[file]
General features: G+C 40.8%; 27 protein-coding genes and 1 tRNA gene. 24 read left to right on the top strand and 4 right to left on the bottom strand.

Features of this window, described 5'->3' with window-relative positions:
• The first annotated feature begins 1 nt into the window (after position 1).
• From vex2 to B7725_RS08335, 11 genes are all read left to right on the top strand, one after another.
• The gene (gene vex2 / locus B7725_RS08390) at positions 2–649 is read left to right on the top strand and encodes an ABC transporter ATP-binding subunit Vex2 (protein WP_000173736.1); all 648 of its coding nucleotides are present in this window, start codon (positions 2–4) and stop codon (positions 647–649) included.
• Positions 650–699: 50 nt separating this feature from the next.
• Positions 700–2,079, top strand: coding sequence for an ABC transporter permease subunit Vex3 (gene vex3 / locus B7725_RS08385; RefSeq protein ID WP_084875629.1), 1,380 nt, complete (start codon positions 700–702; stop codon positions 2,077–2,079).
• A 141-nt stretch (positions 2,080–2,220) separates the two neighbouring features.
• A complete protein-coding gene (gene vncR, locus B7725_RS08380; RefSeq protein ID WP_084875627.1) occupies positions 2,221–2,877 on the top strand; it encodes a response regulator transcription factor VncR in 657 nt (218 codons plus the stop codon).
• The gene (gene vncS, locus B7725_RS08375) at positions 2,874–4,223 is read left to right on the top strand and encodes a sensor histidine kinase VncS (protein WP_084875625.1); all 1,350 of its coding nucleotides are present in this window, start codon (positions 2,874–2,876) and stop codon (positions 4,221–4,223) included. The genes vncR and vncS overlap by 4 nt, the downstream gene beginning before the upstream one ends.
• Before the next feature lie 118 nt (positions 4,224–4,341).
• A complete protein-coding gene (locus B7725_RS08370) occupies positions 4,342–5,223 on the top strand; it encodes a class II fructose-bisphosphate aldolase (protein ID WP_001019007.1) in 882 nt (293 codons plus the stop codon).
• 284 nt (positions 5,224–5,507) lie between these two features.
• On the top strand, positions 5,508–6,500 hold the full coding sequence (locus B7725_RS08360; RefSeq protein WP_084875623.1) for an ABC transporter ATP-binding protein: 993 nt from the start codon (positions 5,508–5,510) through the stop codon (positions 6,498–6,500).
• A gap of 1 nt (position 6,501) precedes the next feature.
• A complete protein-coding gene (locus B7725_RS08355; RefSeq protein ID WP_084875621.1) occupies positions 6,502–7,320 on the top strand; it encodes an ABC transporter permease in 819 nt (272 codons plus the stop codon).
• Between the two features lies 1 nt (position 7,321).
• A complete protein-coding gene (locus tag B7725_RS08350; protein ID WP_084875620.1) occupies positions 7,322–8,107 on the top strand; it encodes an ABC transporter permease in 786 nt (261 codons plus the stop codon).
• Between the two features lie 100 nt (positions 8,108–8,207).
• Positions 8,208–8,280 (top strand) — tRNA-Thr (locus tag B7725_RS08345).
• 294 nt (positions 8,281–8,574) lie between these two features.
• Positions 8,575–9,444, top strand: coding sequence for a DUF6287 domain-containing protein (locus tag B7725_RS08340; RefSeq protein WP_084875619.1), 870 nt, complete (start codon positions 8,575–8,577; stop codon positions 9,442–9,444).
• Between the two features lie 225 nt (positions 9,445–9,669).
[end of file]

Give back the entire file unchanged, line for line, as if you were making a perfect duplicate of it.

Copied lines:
General features: G+C 40.8%; 27 protein-coding genes and 1 tRNA gene. 24 read left to right on the top strand and 4 right to left on the bottom strand.

Features of this window, described 5'->3' with window-relative positions:
• The first annotated feature begins 1 nt into the window (after position 1).
• From vex2 to B7725_RS08335, 11 genes are all read left to right on the top strand, one after another.
• The gene (gene vex2 / locus B7725_RS08390) at positions 2–649 is read left to right on the top strand and encodes an ABC transporter ATP-binding subunit Vex2 (protein WP_000173736.1); all 648 of its coding nucleotides are present in this window, start codon (positions 2–4) and stop codon (positions 647–649) included.
• Positions 650–699: 50 nt separating this feature from the next.
• Positions 700–2,079, top strand: coding sequence for an ABC transporter permease subunit Vex3 (gene vex3 / locus B7725_RS08385; RefSeq protein ID WP_084875629.1), 1,380 nt, complete (start codon positions 700–702; stop codon positions 2,077–2,079).
• A 141-nt stretch (positions 2,080–2,220) separates the two neighbouring features.
• A complete protein-coding gene (gene vncR, locus B7725_RS08380; RefSeq protein ID WP_084875627.1) occupies positions 2,221–2,877 on the top strand; it encodes a response regulator transcription factor VncR in 657 nt (218 codons plus the stop codon).
• The gene (gene vncS, locus B7725_RS08375) at positions 2,874–4,223 is read left to right on the top strand and encodes a sensor histidine kinase VncS (protein WP_084875625.1); all 1,350 of its coding nucleotides are present in this window, start codon (positions 2,874–2,876) and stop codon (positions 4,221–4,223) included. The genes vncR and vncS overlap by 4 nt, the downstream gene beginning before the upstream one ends.
• Before the next feature lie 118 nt (positions 4,224–4,341).
• A complete protein-coding gene (locus B7725_RS08370) occupies positions 4,342–5,223 on the top strand; it encodes a class II fructose-bisphosphate aldolase (protein ID WP_001019007.1) in 882 nt (293 codons plus the stop codon).
• 284 nt (positions 5,224–5,507) lie between these two features.
• On the top strand, positions 5,508–6,500 hold the full coding sequence (locus B7725_RS08360; RefSeq protein WP_084875623.1) for an ABC transporter ATP-binding protein: 993 nt from the start codon (positions 5,508–5,510) through the stop codon (positions 6,498–6,500).
• A gap of 1 nt (position 6,501) precedes the next feature.
• A complete protein-coding gene (locus B7725_RS08355; RefSeq protein ID WP_084875621.1) occupies positions 6,502–7,320 on the top strand; it encodes an ABC transporter permease in 819 nt (272 codons plus the stop codon).
• Between the two features lies 1 nt (position 7,321).
• A complete protein-coding gene (locus tag B7725_RS08350; protein ID WP_084875620.1) occupies positions 7,322–8,107 on the top strand; it encodes an ABC transporter permease in 786 nt (261 codons plus the stop codon).
• Between the two features lie 100 nt (positions 8,108–8,207).
• Positions 8,208–8,280 (top strand) — tRNA-Thr (locus tag B7725_RS08345).
• 294 nt (positions 8,281–8,574) lie between these two features.
• Positions 8,575–9,444, top strand: coding sequence for a DUF6287 domain-containing protein (locus tag B7725_RS08340; RefSeq protein WP_084875619.1), 870 nt, complete (start codon positions 8,575–8,577; stop codon positions 9,442–9,444).
• Between the two features lie 225 nt (positions 9,445–9,669).